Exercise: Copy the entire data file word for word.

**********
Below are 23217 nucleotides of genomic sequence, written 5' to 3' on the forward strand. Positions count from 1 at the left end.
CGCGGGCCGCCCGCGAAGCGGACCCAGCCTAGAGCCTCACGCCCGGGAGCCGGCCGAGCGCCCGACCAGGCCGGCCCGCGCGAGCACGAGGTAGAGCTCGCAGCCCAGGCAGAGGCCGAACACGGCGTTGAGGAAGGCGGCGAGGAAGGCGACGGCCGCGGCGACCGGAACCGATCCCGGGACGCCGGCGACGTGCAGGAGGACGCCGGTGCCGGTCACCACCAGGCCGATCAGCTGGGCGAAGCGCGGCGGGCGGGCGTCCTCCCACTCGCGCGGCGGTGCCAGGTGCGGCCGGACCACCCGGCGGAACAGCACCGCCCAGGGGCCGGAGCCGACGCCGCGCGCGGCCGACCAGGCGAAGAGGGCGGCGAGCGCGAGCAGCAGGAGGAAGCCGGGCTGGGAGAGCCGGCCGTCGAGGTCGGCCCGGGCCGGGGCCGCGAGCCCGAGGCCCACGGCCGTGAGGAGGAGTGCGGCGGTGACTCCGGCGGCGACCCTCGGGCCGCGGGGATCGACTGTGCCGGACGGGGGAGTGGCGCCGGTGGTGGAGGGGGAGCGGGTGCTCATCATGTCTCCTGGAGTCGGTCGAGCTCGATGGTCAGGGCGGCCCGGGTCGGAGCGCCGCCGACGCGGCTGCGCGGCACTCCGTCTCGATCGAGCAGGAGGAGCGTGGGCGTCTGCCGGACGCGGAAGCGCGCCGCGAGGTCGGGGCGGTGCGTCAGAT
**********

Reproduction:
Below are 23217 nucleotides of genomic sequence, written 5' to 3' on the forward strand. Positions count from 1 at the left end.
CGCGGGCCGCCCGCGAAGCGGACCCAGCCTAGAGCCTCACGCCCGGGAGCCGGCCGAGCGCCCGACCAGGCCGGCCCGCGCGAGCACGAGGTAGAGCTCGCAGCCCAGGCAGAGGCCGAACACGGCGTTGAGGAAGGCGGCGAGGAAGGCGACGGCCGCGGCGACCGGAACCGATCCCGGGACGCCGGCGACGTGCAGGAGGACGCCGGTGCCGGTCACCACCAGGCCGATCAGCTGGGCGAAGCGCGGCGGGCGGGCGTCCTCCCACTCGCGCGGCGGTGCCAGGTGCGGCCGGACCACCCGGCGGAACAGCACCGCCCAGGGGCCGGAGCCGACGCCGCGCGCGGCCGACCAGGCGAAGAGGGCGGCGAGCGCGAGCAGCAGGAGGAAGCCGGGCTGGGAGAGCCGGCCGTCGAGGTCGGCCCGGGCCGGGGCCGCGAGCCCGAGGCCCACGGCCGTGAGGAGGAGTGCGGCGGTGACTCCGGCGGCGACCCTCGGGCCGCGGGGATCGACTGTGCCGGACGGGGGAGTGGCGCCGGTGGTGGAGGGGGAGCGGGTGCTCATCATGTCTCCTGGAGTCGGTCGAGCTCGATGGTCAGGGCGGCCCGGGTCGGAGCGCCGCCGACGCGGCTGCGCGGCACTCCGTCTCGATCGAGCAGGAGGAGCGTGGGCGTCTGCCGGACGCGGAAGCGCGCCGCGAGGTCGGGGCGGTGCGTCAGAT